‘Merkel is on a destructive course, refuses to correct her policies’
After talks on forming a coalition government collapsed, Chancellor Angela Merkel was forced to seek advice from German President Frank-Walter Steinmeier. The president will now try to persuade the members of the failed coalition to rethink their decision and return to talks.
RT talked to political experts about the uncertain future Merkel's currently facing.
RT: Merkel says she'd prefer a snap election to the formation of a minority government. Would that not be a retrograde step?
Steven Meissner, independent political observer: It will be a step backward for her. I don’t think there is any chance that she will be able to make the 34 percent that she made in September. Her momentum is clearly down. The voting population will be fairly disappointed in the outcome of her negotiations. Her standing has been hurt. She is on the way out. I said this on the eve of the elections that her days are numbered, and it is becoming more and more apparent to other observers that her days are numbered. If they have to go through another election, I would guess a number something like 29 to 30 percent is all she will do. In other words, she is going to be in an even weaker position than she is right now. Ideally, the CDU before they go into another election should have a new candidate and start over with a fresh face, but they are not going to be able to do that very quickly.
RT: Why is she calling for the snap elections?
SM: She is between a rock and a hard place. Where is she going to go? This Jamaica coalition has basically not been doable. A minority government in Germany on a federal level has never been done. Nobody really thinks that that would work or would be stable. In other words, within a year or two, it would probably collapse anyway, and you would have elections. If she had any real honor as a leader, she would have stepped back on election night, and she didn’t. So I don’t expect her to step down now either… she could step back and say I’m giving it up to a new leader of the party, and he or she will go into the election with better chances than she will...
RT: Could you explain the situation with the possible snap elections in Germany? What does it mean? Is it a step back for Merkel?
Dr. Max Otte, professor for general and international business administration at the University of Applied Sciences, Worms: It was very surprising to me. So far, she has always clung to power. I thought she would have sought another negotiated solution, so this is a surprise. Everybody is putting this to FDP. In the end, the Jamaica coalition, comprised of Greens, FDP, CDU/CSU was a very unlikely and strange construct. That cannot work, and we can see that the country is in some turmoil here. This is indeed an unprecedented situation.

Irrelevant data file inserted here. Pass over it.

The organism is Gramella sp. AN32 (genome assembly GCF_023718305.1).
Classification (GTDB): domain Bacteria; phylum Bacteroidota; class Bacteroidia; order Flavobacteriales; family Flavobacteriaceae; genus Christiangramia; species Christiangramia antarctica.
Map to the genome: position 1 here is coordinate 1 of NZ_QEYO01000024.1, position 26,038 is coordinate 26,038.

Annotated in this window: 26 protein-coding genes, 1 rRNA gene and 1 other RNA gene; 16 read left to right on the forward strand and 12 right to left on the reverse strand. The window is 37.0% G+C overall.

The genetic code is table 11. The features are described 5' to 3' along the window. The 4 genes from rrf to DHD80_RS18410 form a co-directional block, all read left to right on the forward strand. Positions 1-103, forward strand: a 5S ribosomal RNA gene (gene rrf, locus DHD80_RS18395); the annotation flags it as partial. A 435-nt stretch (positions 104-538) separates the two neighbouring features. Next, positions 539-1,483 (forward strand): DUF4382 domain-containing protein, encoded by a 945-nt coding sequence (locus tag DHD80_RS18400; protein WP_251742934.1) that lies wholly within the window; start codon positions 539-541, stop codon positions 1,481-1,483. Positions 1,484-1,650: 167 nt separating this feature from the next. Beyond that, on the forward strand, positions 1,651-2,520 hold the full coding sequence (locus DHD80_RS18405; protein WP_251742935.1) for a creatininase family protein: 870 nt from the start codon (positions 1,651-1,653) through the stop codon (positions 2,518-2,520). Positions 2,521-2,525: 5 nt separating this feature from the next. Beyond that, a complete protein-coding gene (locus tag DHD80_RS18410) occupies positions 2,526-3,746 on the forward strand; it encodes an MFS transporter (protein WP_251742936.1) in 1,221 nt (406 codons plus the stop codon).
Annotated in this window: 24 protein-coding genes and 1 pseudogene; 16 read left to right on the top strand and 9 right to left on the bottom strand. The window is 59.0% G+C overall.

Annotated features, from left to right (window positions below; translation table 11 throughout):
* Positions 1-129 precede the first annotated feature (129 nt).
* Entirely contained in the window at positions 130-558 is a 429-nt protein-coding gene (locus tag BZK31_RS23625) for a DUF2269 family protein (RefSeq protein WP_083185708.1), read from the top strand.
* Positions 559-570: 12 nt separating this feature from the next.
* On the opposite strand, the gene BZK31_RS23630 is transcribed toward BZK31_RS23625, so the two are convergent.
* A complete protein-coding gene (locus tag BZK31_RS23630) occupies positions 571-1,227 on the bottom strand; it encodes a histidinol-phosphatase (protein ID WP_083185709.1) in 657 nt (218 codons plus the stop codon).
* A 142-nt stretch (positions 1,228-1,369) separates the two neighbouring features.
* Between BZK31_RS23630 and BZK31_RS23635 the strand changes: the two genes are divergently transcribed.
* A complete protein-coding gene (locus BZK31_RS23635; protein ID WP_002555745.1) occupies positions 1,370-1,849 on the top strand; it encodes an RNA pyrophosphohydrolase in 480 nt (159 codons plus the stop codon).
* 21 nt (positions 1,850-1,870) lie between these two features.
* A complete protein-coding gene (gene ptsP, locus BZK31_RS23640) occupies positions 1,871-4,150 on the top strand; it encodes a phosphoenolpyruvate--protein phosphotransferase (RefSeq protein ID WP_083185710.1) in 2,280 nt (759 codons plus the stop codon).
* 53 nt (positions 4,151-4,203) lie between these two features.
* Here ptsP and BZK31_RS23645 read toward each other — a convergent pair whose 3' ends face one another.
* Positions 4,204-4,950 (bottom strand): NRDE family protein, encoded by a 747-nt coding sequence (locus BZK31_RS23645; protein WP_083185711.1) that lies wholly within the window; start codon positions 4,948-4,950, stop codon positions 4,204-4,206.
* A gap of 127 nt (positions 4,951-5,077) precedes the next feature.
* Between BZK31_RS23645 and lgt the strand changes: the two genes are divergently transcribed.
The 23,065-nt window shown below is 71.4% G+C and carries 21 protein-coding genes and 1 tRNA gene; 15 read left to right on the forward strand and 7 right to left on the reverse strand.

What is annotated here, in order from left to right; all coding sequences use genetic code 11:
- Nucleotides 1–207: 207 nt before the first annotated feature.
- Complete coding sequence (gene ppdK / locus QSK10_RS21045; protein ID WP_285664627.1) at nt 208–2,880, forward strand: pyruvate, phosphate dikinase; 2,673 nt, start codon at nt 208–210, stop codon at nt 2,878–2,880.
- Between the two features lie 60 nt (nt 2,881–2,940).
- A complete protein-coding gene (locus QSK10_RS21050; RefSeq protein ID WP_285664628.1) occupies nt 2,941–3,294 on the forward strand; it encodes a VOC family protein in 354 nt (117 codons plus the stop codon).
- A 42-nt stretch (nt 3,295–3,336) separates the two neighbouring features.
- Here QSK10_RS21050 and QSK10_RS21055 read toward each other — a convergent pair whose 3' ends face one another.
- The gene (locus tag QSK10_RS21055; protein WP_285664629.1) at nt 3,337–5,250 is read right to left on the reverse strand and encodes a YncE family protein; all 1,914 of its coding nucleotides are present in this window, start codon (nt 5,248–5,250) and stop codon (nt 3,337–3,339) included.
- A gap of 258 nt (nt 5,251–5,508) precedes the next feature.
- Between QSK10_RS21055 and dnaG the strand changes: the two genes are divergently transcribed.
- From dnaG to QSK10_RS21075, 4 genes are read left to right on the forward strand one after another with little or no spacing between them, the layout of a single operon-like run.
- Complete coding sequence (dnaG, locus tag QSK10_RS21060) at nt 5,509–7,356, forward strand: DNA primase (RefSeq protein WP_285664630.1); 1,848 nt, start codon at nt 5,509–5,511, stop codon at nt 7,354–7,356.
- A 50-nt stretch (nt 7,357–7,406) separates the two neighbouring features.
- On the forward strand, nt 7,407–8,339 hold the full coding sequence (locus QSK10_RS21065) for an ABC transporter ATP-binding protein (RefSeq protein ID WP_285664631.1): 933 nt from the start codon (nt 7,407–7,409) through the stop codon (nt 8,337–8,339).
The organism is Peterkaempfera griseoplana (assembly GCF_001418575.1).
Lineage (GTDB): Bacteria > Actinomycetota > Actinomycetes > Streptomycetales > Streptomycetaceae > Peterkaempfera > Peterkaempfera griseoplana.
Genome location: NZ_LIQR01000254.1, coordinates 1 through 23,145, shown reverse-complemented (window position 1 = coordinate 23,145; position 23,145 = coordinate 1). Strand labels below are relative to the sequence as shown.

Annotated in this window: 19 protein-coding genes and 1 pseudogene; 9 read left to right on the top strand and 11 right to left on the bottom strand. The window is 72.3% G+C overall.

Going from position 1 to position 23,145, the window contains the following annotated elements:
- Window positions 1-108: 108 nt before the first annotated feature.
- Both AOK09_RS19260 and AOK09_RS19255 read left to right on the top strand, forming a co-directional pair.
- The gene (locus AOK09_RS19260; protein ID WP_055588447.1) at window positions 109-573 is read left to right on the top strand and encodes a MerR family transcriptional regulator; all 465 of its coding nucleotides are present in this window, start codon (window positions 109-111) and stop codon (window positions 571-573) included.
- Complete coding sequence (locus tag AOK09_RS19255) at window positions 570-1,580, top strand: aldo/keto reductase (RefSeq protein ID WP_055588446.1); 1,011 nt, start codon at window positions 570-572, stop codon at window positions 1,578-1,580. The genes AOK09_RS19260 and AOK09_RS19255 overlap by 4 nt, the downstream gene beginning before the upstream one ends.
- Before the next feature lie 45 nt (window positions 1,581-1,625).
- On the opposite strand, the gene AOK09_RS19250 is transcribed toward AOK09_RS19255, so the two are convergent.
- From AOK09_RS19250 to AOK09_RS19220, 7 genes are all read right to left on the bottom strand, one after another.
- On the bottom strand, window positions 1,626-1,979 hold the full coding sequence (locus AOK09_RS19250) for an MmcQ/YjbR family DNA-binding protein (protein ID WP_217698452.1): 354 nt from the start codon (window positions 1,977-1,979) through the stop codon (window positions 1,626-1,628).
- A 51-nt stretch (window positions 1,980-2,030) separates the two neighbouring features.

RT: The German president has called this an unprecedented situation in the history of the Federal Republic of Germany, and he is calling for fresh negotiations. How likely is it they will lead to anything new?
MO: The FDP is really for a change in the course. The FDP is maintaining its senses. I think it could have the power to bring the CDU back to its senses. It is unfortunate that the FDP was singled out as a culprit in this. I think they have a very sensible direction. We don’t know if there is going to be new elections, but if there are going to be new elections, I am pretty certain the FDP and probably also the AfD - the opposition party that came into a parliament with 13.6 percent of votes - will gain because there is quite silent and significant part of the population that wants a change in the immigration policy. I would be surprised if we had fresh elections, but Merkel has apparently stated that we are going to have them…
The Greens want this immigration policy to continue, and I think this is a big detriment for Germany, so the FDP had to walk out because there was no possibility of a consensus… Merkel is apparently closer to the Greens than to the FDP, which is really not surprising, but it’s a shame for the country. Why not form a minority government with the CDU/CSU being tolerated by the AfD and the other parties? That’s a very sensible option, but nobody talks about that. Everything is in the air, and we just have to wait and see how things develop.
RT: How likely is it that Merkel will win again if there are snap elections?
MO: I was surprised that she actually called for fresh elections because I think that she will lose further. I think she is past her prime and she should step aside. She hasn’t recognized the call of time. And sometime now or later the reality will hit her. I think she should resign, she has completely failed and this is the receipt for it.